It seems like the stories from the old days need to develop a certain patina before we really tune in. Take our World's Fair. We've covered the 20th anniversary here, and the 25th, but nothing seemed to gain traction like this past year's 40th anniversary. There were events all summer, a gala, and a community-wide decision to make a big investment in the old fairgrounds for the first time since the 1970s. It just took a while to fully appreciate the story.
Andy Dinnison and I have talked a lot over the years about the Spokane Syndrome and how a lot of us don't fully appreciate what we have here. We both feel like something is changing.
"Everything local is hot right now," Andy says of items for sale at his two downtown shops, Boo Radley's and Atticus. He's got vintage prints by our own art director, Chris Bovey, depicting iconic Spokane landmarks. And along with books by Jess Walter and Shawn Vestal, he's selling recently published books of local writers' work: Lilac City Fairy Tales, Spokane Shorties and the Railtown Almanac.
Andy and I have seen a lot of Spokane growing up as a city. Around the time of Expo, we used to play dodgeball at recess behind the old Roosevelt school up on 14th and Bernard. We both went into business here in 1993. And lately, we've both watched Spokane do something pretty surprising: blossom. We have our problems, but it's not a place people are itching to leave as much as they used to. People — millennials, even, as you'll read about this week — are putting down roots.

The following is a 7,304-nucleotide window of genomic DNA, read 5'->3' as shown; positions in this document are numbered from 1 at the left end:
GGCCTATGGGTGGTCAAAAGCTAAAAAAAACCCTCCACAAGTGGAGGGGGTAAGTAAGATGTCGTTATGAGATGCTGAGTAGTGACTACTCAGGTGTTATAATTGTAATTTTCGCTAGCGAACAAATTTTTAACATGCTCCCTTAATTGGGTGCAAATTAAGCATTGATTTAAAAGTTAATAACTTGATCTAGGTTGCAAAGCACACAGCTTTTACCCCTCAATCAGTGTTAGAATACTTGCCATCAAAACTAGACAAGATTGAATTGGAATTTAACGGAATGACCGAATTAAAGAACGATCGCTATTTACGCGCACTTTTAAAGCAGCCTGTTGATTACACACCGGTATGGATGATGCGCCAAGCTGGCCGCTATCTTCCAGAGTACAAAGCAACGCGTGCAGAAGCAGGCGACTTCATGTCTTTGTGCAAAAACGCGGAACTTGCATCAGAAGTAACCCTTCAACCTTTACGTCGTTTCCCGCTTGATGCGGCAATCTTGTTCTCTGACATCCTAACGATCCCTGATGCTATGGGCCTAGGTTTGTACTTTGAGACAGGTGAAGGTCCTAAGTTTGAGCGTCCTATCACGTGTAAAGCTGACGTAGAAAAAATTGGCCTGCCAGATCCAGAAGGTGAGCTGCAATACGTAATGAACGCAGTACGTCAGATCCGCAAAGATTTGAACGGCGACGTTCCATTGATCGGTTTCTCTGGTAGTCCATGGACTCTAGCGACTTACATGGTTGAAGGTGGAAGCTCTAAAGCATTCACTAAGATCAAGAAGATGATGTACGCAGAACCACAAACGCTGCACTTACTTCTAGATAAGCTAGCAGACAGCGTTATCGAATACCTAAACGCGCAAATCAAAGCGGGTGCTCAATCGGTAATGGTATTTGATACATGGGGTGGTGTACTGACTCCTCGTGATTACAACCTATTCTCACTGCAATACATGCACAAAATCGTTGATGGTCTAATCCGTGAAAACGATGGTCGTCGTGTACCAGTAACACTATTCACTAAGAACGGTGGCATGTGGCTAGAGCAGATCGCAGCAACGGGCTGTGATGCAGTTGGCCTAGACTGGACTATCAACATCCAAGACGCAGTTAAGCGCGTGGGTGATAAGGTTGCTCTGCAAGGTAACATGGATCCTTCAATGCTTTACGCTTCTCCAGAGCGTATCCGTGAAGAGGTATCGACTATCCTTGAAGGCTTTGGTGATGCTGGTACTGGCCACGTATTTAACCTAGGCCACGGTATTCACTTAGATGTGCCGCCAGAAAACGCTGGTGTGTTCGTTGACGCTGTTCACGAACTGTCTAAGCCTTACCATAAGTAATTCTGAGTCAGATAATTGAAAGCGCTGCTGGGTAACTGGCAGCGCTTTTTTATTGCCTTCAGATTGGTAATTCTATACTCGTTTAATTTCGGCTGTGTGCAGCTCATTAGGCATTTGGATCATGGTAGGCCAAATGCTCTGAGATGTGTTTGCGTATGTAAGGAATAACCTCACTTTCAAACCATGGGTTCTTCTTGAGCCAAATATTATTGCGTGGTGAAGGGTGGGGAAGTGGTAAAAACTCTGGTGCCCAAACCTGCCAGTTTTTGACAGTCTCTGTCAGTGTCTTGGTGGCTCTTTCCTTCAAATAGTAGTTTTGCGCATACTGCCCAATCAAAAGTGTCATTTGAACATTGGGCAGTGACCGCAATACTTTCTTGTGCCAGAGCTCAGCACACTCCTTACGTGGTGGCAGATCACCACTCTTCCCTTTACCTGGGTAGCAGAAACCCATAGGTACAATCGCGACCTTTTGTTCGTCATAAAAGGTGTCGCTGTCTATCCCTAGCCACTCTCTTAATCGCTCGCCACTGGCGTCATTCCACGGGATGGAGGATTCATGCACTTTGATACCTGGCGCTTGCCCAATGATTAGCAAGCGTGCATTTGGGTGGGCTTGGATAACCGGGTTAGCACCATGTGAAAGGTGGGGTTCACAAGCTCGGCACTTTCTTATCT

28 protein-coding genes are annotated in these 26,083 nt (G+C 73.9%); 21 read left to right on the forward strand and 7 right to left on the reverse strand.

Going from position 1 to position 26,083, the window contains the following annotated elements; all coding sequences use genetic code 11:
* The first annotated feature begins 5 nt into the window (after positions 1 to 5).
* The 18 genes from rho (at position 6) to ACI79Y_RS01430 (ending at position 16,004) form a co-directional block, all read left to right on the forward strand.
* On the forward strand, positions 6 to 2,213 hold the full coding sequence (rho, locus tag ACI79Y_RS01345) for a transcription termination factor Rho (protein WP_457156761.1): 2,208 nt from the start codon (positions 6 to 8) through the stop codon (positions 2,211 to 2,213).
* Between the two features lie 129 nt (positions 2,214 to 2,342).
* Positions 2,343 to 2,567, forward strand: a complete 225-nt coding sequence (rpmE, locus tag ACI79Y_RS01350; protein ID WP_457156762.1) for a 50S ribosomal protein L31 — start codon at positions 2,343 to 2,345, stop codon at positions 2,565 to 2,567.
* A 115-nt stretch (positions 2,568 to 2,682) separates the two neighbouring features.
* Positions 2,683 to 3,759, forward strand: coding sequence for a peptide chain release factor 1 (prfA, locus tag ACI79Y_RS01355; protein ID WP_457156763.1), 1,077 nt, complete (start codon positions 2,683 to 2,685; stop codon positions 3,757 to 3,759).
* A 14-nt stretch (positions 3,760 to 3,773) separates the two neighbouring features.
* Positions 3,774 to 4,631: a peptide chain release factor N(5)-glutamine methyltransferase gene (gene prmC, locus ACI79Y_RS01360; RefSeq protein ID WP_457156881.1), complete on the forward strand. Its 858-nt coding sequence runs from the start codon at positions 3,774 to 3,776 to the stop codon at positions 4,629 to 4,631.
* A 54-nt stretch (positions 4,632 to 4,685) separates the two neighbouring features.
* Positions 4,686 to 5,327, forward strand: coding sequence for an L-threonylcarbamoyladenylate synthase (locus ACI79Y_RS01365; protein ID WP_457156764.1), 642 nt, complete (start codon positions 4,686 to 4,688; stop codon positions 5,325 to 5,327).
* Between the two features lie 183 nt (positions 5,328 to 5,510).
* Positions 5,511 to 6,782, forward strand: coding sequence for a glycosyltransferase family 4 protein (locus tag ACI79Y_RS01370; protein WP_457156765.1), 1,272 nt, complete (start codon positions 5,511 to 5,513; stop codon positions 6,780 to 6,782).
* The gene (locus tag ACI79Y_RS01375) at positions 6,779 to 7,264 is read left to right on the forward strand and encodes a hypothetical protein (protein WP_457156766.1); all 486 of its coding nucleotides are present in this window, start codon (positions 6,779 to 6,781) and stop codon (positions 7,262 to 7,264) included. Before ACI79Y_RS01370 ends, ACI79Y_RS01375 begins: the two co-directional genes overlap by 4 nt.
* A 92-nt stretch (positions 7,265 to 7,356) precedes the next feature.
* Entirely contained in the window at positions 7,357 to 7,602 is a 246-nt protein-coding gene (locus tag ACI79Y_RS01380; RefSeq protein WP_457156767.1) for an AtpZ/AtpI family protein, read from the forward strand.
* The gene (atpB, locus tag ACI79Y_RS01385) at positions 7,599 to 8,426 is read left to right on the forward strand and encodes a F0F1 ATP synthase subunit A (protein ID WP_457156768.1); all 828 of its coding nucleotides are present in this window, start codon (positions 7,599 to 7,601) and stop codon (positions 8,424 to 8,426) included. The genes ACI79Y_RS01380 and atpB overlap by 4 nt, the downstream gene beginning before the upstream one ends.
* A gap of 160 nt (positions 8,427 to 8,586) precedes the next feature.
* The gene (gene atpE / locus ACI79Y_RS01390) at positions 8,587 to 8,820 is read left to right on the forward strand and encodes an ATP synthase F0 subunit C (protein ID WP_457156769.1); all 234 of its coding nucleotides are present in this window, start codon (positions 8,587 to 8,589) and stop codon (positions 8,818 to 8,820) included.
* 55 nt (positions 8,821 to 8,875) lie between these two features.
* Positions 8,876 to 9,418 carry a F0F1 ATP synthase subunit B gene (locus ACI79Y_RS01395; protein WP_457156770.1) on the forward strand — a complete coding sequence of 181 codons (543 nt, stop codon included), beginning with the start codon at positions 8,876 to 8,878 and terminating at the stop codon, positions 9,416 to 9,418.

"We're starting to get a feeling for what we are here," Andy says. "Most cities have an identity, but we've always kind of struggled to know what our secret handshake is. I think we're figuring that out and having some fun with it."
Hence the interest in all things local. So add to that mix our own contribution — Inlander Histories, a collection of 24 local history pieces we've published over the years. (You can buy a copy at Atticus, Boo Radley's and a variety of other local shops.) If you love local beer and want to know more about Spokane's original brewmaster, it's in there. And you can learn the unvarnished, tragic story of Spokane Garry, whose life shows us the ugly side of our pioneer days.
History helps us all connect to home. Thinking about those who traveled the same trails, waterways and streets as we do today can be profound. Seeing that people want to make that connection is proof that community pride is on the rise. ♦